Take care!
Subject: Readers and Non-Readers; PBS Wish Lists and Amazon
Date Posted: 4/30/2013 9:14 PM ET
Member Since: 8/18/2012
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Sara P. said: "The women [of my family] are all readers (grandmother, aunts, etc. My grandfather  certainly was a reader, but not to the extent of the other women in my family)."

Well, both my parents were avid readers throughout their lives. They really only passed that down to two of us kids. There were two others who didn't turn out to be readers at all. It's interesting how some people exposed to books pick up on that exposure and some don't.

Sara P. also said: "If I am really curious, I take a look at Amazon. I find that books where there are a lot of copies available for a cheap amount of money ... will probably get posted here more quickly. Books that are hard to find used or sell for more than a few dollars are posted here also, but those lines will move much more slowly (more like glacially)."

I pick PBS books only from within those that have already been posted, figuring that they have greater odds of re-appearing. I keep my 300-item wish list full at all times. Then I go through each day's Daily Digest (with all books listed, not just those available) and put all interesting books on my Reminder List. When I have time, I research the reminder list books, dumping those I decide I'm not really interested in and tagging any that Amazon sells for less than a dollar. When a spot opens up on my wish list, I insert only books that aren't less than a dollar at Amazon. I buy the cheap ones from Amazon or their allied sellers when money is available and wait for the more expensive ones to become available on PBS.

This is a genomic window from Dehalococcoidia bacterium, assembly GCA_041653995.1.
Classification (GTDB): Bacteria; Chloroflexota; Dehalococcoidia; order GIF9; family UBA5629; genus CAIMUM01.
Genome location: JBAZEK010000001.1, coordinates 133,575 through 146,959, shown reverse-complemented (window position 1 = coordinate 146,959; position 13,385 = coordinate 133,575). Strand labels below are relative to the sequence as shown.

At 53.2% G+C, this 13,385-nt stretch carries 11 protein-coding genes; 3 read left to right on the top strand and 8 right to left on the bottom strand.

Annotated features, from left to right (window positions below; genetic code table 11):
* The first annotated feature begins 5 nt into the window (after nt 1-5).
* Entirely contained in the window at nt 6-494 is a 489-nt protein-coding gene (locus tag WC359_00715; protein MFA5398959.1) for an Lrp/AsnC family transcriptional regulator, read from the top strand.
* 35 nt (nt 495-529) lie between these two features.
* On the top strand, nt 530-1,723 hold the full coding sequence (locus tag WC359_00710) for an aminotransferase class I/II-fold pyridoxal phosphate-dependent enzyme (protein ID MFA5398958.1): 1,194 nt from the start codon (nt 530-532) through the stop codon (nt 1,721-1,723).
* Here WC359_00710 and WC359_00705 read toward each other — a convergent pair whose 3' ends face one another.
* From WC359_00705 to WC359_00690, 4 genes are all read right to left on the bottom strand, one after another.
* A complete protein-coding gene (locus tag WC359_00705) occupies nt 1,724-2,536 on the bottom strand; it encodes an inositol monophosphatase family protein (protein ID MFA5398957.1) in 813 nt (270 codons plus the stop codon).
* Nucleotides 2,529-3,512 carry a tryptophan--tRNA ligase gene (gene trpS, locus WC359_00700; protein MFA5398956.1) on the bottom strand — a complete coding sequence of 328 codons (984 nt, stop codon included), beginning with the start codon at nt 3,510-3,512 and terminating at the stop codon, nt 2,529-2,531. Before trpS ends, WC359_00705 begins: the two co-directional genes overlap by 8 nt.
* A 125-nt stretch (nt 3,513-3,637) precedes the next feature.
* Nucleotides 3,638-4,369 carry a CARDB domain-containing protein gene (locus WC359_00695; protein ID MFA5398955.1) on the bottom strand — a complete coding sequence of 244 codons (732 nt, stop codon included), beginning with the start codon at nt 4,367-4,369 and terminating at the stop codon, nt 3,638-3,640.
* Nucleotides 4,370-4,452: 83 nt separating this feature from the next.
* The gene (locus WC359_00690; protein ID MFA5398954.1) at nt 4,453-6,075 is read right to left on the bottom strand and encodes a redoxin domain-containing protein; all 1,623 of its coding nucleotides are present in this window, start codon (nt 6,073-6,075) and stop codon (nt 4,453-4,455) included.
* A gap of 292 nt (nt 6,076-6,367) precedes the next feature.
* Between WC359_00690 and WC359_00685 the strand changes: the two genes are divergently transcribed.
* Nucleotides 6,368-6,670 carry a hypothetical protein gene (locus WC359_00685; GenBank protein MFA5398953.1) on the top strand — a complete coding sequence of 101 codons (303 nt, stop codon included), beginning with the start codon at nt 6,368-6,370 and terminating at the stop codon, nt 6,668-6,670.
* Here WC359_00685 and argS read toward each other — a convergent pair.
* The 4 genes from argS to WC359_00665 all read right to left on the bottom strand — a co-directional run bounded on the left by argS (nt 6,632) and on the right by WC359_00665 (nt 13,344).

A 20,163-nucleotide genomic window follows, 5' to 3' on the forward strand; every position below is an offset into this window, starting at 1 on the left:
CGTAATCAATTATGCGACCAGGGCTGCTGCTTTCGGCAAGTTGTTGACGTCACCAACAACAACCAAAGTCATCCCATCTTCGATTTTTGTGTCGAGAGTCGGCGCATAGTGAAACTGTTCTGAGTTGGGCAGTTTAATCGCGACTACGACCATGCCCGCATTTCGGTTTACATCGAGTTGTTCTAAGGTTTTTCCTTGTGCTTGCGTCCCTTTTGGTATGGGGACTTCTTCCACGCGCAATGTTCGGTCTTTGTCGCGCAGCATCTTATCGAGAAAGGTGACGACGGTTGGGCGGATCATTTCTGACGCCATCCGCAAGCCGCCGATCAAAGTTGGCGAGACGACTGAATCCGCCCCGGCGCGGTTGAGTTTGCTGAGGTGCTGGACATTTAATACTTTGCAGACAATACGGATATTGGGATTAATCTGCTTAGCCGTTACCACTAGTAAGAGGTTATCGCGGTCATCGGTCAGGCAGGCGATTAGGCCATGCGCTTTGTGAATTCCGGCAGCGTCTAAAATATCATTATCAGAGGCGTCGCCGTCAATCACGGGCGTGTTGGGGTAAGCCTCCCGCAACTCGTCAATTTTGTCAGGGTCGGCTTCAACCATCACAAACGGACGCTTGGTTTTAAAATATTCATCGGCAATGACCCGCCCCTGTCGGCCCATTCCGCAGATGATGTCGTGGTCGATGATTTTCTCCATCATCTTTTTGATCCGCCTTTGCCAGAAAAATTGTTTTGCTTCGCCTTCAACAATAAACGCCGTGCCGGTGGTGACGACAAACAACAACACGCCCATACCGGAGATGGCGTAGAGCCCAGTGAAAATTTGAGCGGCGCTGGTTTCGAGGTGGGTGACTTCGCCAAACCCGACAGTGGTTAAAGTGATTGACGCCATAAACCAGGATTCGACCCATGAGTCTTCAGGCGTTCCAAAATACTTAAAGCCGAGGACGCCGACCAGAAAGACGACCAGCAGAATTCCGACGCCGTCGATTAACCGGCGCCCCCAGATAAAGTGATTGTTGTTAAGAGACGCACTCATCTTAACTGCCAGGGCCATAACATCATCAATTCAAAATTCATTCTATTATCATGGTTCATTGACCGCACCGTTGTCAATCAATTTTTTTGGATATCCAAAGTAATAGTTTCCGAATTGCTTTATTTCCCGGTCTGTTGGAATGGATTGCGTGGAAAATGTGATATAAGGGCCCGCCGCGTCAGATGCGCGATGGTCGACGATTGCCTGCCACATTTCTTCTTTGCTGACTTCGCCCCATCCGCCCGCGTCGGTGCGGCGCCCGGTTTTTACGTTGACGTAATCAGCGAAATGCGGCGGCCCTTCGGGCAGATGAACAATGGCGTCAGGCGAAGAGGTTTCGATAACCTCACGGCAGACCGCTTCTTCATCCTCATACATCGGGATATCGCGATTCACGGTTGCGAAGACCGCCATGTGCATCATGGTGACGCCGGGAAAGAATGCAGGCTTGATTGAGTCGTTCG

Thanks, Sara! Take care.

 

 

Subject: Husbands and Wives and Books
Date Posted: 4/30/2013 9:19 PM ET
Member Since: 8/18/2012
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Diane L. said: "I order books for my husband, too.  But I don't wait for him to mention them, I know what he likes.  :)"

I do the same for my wife, Diane. She's a pre-computer person and has no interest in entering the 21st Century if she doesn't have to.

Take care!

Subject: Heavy? Horse Races?
Date Posted: 4/30/2013 9:38 PM ET
Member Since: 8/18/2012
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Ed said: "Pretty heavy, Robert!"
 

Do you really think so, Ed? These are just the thoughts and questions that run through my mind as I'm picking books from the Daily Digest or going over my reminder list to find new listings for my wish list. And if there are any neat techniques for maximizing my take of books I really want, well, I'm really interested in knowing about those techniques!

It's rather like my grandpa on my father's side. He would study the Daily Mirror (three cents at the time) all week to decide on which horse in which race he should put his two dollars (always and only two dollars) on Saturday. I like to think I'm not being silly in my wish list picks. In other words, I have a real shot at getting what I want in a reasonable time (so no picking books with waiting lists over ten people). And I'm continually amazed at the rather obscure books that must be on other peoples' wish lists (otherwise they wouldn't be taken so fast after I list them, or at least I guess so).

Take care, Ed!

Date Posted: 4/30/2013 9:51 PM ET
Member Since: 8/18/2012
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Zeke68 said: "I am also a big fan of post-apocalyptic/end of the world fiction and even those tend to go more to women than men."